Presentation on theme: "LAY PASTORAL MINISTRY-3 A Webinar Series with Rev. Peg Morgan & Rev. Lois E Van Leer."— Presentation transcript:
LAY PASTORAL MINISTRY-3 A Webinar Series with Rev. Peg Morgan & Rev. Lois E Van Leer
Introductions Rev. Lois E Van Leer Woodinville UU Church Woodinville, WA Rev. Peg Morgan Westside UU Congregation Seattle, WA
This a ministry of pastoral presence NOT Pastoral Counseling
Serves: short term need of high intensity or people who have a longer term need of low intensity
Explain your role to care receiver
Ethics and Boundaries
Ethics in pastoral care is all about what is best for the care receiver.
Speaking of ethics raises our consciousness about issues, values and commitments Essential to recognize the common worth and dignity of all Ethics violations damage the whole congregation A care receiver is vulnerable Dual Relationships
Secrecy, Privacy, Confidentiality
Secrecy is the practice of hiding information
Privacy is the right "to be let alone…”
Privacy “Each person has a sphere of existence and activity that properly belongs to that individual alone, where they should be free of constraint, coercion, and even uninvited observation.”
Confidentiality means that information shared within a relationship will not be shared outside that relationship.
Confidentiality refers to information that is spoken by us or about us including electronic or written communications.
The information belongs to the care recipient.
Confidentiality is about upholding the wellbeing of the people in the community.
We do not keep secrets
We respect person’s privacy
We do not keep secrets We respect person’s privacy We keep confidentiality
Exceptions to Confidentiality
Confidentiality does not apply when disclosure is necessary to prevent serious, foreseeable, and imminent harm to a client or other identifiable person.
Court order Written permission from care receiver Consultation for lay pastoral associate with team Abuse Reporting Potential physical harm to care receiver or another
Threatening to hurt of kill himself or herself Looking for ways to kill himself or herself: seeking access to pills, weapons, or other means Talking or writing about death, dying, or suicide Hopelessness Warning Signs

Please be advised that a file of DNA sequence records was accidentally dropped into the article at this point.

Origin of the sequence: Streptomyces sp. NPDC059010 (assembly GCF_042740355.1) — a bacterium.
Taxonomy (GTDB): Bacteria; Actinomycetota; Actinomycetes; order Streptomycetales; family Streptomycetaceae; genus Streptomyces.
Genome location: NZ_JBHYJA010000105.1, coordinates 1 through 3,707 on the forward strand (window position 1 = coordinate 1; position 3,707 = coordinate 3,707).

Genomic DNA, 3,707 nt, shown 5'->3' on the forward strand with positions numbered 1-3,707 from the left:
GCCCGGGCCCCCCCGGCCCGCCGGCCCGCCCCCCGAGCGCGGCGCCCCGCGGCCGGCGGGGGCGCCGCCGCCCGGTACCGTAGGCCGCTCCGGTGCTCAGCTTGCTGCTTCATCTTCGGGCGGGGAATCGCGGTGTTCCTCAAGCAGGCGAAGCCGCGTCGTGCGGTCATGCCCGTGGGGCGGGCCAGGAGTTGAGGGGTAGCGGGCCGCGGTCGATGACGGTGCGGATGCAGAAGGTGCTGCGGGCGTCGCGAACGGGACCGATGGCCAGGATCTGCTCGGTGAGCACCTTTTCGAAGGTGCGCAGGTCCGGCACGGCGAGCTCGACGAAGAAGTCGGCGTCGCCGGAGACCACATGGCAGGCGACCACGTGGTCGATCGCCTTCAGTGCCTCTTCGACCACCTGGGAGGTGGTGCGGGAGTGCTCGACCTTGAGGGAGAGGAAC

Rage, anger, seeking revenge Feeling trapped, like there’s no way out Increasing alcohol or drug use Withdrawing from friends, family or society Deep depression A recently experienced loss
Anxiety, agitation, unable to sleep or sleeping all the time No reason for living, no sense of purpose in life. Making final arrangements and giving away special possessions Sudden loss of interest in something that was once quite important
What to do if you suspect someone is suicidal: Ask directly about suicidal thoughts. Don’t avoid using the word “suicide.” Ask the question without expressing a negative judgment.
Determining Seriousness of Intent Does the person have the means to die by suicide? Has preparation been made? Is the method highly lethal? Is the plan a near term plan? Is intervention possible? Has the person made a suicide attempt in the past?
When to Speak…
Is it true?
Is it kind?
Is it true? Is it kind? Is it the right time?
Is it true? Is it kind? Is it the right time? Is it important?
Minimal Locked Available to care receiver
Preventing Ethics Violations
Clear job description Adequate available supervision Screening procedures Formal ritual Referral list of resources
Needs are far beyond what a congregation can meet Take up an inordinate amount of time and energy Boundaries, Boundaries, Boundaries Refer, Refer, Refer Hold the line
Boundaries: personal and programmatic Frame time prior to and after time with someone Have another LPA or minister to debrief with Strong spiritual practice Know when to say “no” Know thyself and thy triggers
Legal Issues: Washington
Children’s Protective Service Law : RCW Court Orders : Nursing Home Protection of Dependent Adults : RCW and